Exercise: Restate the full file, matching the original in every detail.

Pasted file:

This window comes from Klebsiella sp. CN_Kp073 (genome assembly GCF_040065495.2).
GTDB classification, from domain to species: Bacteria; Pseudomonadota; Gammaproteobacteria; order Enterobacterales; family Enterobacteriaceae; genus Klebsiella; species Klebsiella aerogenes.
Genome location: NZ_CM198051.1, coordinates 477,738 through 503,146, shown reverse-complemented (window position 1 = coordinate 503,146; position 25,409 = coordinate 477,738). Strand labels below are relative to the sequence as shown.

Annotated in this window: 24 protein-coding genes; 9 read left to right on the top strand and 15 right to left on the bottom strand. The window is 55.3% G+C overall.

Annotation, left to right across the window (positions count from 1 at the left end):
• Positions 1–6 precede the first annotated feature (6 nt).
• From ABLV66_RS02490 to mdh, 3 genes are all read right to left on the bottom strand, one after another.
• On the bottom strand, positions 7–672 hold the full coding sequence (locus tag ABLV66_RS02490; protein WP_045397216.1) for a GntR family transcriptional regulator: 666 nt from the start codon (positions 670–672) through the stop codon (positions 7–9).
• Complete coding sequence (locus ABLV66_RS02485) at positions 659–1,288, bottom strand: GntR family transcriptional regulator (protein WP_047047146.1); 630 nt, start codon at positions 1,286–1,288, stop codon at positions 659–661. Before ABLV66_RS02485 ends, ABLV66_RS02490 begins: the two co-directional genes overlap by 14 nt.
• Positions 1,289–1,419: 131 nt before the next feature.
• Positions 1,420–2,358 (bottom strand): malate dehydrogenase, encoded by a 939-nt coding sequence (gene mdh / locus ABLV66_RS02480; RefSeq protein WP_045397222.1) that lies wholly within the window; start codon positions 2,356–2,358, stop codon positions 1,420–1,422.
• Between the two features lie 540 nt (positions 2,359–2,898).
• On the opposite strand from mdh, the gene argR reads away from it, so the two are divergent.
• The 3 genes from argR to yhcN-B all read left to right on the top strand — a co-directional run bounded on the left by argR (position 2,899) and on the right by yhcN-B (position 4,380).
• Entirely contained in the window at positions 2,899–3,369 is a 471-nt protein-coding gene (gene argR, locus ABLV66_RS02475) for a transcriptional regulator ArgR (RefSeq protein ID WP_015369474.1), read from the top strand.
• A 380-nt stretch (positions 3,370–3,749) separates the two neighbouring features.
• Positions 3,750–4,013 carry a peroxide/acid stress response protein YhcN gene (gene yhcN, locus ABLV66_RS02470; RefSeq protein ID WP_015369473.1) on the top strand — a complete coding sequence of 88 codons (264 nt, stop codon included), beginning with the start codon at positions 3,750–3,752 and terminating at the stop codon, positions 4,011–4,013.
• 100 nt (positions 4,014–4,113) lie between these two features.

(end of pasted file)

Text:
This window comes from Klebsiella sp. CN_Kp073 (genome assembly GCF_040065495.2).
GTDB classification, from domain to species: Bacteria; Pseudomonadota; Gammaproteobacteria; order Enterobacterales; family Enterobacteriaceae; genus Klebsiella; species Klebsiella aerogenes.
Genome location: NZ_CM198051.1, coordinates 477,738 through 503,146, shown reverse-complemented (window position 1 = coordinate 503,146; position 25,409 = coordinate 477,738). Strand labels below are relative to the sequence as shown.

Annotated in this window: 24 protein-coding genes; 9 read left to right on the top strand and 15 right to left on the bottom strand. The window is 55.3% G+C overall.

Annotation, left to right across the window (positions count from 1 at the left end):
• Positions 1–6 precede the first annotated feature (6 nt).
• From ABLV66_RS02490 to mdh, 3 genes are all read right to left on the bottom strand, one after another.
• On the bottom strand, positions 7–672 hold the full coding sequence (locus tag ABLV66_RS02490; protein WP_045397216.1) for a GntR family transcriptional regulator: 666 nt from the start codon (positions 670–672) through the stop codon (positions 7–9).
• Complete coding sequence (locus ABLV66_RS02485) at positions 659–1,288, bottom strand: GntR family transcriptional regulator (protein WP_047047146.1); 630 nt, start codon at positions 1,286–1,288, stop codon at positions 659–661. Before ABLV66_RS02485 ends, ABLV66_RS02490 begins: the two co-directional genes overlap by 14 nt.
• Positions 1,289–1,419: 131 nt before the next feature.
• Positions 1,420–2,358 (bottom strand): malate dehydrogenase, encoded by a 939-nt coding sequence (gene mdh / locus ABLV66_RS02480; RefSeq protein WP_045397222.1) that lies wholly within the window; start codon positions 2,356–2,358, stop codon positions 1,420–1,422.
• Between the two features lie 540 nt (positions 2,359–2,898).
• On the opposite strand from mdh, the gene argR reads away from it, so the two are divergent.
• The 3 genes from argR to yhcN-B all read left to right on the top strand — a co-directional run bounded on the left by argR (position 2,899) and on the right by yhcN-B (position 4,380).
• Entirely contained in the window at positions 2,899–3,369 is a 471-nt protein-coding gene (gene argR, locus ABLV66_RS02475) for a transcriptional regulator ArgR (RefSeq protein ID WP_015369474.1), read from the top strand.
• A 380-nt stretch (positions 3,370–3,749) separates the two neighbouring features.
• Positions 3,750–4,013 carry a peroxide/acid stress response protein YhcN gene (gene yhcN, locus ABLV66_RS02470; RefSeq protein ID WP_015369473.1) on the top strand — a complete coding sequence of 88 codons (264 nt, stop codon included), beginning with the start codon at positions 3,750–3,752 and terminating at the stop codon, positions 4,011–4,013.
• 100 nt (positions 4,014–4,113) lie between these two features.